Amnesty, the Sierra Leone Truth and Reconciliation Commission and the Special Court for Sierra Leone

Schabas, William A. (2004) Amnesty, the Sierra Leone Truth and Reconciliation Commission and the Special Court for Sierra Leone. U.C. Davis Journal of International Law & Policy, 11 . pp. 145-169. ISSN 1080-6687

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Abstract

...It was characterized by a stunning indifference of combat-ants on all sides to the laws and customs of war, the laws of humanity, and the dictates of the public conscience. ... The Secretary-General conceded that "amnesty is an accepted legal concept and a gesture of peace and reconciliation at the end of a civil war or an internal armed conflict," but recalled that "the United Nations has consistently maintained the position that amnesty cannot be granted in respect of international crimes, such as genocide, crimes against humanity or other serious violations of international humanitarian law. ... The Special Court ruled that the amnesty in the Lome Agreement, to the extent that it purported to cover crimes against humanity and war crimes, was contrary to customary international law, or at the very least, to "crystallizing" or "emerging" customary international law. ... According to the Appeals Chamber, then, shouldn't the United Nations also be condemned for violating customary international law by in effect guaranteeing impunity for all pre-November 1996 offences as well as for all of those who do not meet the exalted status of "those who bear the greatest responsibility"? ...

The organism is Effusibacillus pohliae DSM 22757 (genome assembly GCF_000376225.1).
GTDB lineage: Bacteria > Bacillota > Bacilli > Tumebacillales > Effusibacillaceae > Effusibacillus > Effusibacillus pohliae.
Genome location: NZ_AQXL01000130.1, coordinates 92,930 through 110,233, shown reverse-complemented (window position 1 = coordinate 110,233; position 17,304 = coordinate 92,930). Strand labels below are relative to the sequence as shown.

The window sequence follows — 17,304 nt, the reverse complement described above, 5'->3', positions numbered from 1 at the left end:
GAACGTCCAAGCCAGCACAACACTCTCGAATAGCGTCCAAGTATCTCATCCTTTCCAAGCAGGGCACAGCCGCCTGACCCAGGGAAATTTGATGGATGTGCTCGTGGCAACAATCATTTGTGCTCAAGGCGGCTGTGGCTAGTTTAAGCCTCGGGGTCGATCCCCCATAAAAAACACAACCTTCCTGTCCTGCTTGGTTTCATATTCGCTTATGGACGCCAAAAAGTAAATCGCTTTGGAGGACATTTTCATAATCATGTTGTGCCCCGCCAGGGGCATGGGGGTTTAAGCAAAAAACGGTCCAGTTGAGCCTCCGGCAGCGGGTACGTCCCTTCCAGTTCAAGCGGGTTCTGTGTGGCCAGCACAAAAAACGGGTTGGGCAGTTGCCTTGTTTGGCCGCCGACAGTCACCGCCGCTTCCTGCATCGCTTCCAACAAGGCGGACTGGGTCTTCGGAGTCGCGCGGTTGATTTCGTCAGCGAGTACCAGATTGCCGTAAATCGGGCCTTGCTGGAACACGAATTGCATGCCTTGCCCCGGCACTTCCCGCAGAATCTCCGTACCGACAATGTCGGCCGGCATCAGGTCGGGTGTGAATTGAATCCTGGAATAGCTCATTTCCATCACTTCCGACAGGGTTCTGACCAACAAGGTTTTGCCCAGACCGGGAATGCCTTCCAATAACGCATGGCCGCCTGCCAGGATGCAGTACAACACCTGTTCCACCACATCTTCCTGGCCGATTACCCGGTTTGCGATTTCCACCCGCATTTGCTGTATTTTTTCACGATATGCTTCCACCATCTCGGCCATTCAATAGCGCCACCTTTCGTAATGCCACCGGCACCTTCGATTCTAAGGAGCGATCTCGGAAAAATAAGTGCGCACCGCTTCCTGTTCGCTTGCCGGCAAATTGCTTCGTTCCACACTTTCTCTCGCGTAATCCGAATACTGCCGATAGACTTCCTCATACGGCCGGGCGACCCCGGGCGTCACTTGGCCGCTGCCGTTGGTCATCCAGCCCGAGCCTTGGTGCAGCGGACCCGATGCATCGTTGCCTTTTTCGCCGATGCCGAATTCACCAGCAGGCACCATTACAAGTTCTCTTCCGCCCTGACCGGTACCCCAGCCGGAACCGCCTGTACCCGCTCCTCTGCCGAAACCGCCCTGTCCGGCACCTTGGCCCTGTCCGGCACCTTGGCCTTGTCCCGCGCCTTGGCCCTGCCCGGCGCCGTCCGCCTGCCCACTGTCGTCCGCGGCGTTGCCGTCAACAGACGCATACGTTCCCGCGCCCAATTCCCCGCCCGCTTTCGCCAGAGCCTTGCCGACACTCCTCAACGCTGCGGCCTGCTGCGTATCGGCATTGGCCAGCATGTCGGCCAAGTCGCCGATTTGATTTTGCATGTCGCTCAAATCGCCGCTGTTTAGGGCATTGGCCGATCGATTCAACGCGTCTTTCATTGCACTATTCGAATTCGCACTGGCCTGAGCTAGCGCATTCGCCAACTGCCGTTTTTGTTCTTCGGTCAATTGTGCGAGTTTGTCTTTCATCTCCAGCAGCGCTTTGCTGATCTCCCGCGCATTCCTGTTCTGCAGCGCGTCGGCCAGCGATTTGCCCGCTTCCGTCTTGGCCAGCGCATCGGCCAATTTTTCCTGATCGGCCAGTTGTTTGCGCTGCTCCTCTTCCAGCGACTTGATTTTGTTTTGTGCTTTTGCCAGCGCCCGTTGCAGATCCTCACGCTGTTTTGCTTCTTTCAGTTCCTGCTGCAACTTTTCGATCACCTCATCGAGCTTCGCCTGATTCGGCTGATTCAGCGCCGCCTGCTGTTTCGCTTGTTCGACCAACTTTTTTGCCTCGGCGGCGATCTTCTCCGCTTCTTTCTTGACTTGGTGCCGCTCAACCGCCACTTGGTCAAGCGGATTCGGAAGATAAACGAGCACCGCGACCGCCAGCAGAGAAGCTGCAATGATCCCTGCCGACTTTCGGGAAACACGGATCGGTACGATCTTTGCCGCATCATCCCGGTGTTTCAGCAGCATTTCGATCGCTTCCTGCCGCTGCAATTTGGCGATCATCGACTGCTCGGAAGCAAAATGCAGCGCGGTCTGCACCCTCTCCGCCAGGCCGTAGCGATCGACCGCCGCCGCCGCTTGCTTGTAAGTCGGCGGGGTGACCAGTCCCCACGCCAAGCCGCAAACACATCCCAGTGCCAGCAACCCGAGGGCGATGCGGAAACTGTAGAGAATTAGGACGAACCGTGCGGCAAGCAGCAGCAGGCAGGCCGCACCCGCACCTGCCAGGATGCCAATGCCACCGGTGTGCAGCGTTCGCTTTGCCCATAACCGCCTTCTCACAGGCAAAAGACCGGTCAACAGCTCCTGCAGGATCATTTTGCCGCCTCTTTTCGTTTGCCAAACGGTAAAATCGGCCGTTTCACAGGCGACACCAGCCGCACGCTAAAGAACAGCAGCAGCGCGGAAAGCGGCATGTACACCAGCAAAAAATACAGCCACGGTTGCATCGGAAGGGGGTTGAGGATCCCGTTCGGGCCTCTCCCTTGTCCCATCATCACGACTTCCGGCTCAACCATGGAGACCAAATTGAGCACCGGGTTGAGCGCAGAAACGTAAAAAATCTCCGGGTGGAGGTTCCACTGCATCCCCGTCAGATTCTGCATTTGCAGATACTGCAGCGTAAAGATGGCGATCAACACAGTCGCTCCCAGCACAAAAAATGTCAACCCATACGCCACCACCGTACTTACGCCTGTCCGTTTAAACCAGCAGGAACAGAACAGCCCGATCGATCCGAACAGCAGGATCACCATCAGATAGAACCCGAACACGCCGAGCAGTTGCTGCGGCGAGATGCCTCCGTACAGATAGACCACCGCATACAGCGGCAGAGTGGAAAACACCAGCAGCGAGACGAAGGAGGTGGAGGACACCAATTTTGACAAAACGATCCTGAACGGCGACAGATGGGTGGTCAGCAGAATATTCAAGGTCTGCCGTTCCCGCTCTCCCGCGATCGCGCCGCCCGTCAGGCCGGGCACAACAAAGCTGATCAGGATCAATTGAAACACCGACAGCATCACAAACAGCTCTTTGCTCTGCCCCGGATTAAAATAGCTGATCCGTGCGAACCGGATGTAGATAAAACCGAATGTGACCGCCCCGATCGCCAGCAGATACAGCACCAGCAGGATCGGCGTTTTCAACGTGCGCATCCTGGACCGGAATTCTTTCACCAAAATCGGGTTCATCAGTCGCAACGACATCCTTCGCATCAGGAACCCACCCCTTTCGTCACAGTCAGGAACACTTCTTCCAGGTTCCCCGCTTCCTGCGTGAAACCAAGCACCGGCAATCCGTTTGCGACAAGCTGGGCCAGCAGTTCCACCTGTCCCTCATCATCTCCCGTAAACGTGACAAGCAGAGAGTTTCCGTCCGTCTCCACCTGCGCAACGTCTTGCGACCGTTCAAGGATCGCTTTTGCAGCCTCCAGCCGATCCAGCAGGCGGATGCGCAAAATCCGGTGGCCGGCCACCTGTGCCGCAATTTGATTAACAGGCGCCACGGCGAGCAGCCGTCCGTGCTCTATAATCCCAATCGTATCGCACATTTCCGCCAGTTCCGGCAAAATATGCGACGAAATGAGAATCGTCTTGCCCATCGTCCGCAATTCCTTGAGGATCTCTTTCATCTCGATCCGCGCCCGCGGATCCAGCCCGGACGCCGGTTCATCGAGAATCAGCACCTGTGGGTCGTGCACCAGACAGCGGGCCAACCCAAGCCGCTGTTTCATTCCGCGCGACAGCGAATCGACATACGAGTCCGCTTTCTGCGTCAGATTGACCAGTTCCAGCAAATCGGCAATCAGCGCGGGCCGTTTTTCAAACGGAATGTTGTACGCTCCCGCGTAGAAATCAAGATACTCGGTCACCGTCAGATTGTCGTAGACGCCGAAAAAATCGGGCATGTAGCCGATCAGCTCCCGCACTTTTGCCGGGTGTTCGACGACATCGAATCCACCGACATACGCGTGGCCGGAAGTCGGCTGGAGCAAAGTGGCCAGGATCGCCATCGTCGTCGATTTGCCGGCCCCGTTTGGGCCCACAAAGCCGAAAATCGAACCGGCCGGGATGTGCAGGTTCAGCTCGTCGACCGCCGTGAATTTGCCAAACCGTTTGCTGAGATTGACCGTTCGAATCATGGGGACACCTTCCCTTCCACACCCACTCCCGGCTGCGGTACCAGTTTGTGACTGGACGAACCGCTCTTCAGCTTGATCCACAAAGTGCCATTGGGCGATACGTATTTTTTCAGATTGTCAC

Item Type:Article
Research Areas:Middlesex University Schools and Centres > School of Law > Law and Politics
ID Code:7843
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Deposited On:02 May 2011 08:08
Last Modified:07 Oct 2013 06:18

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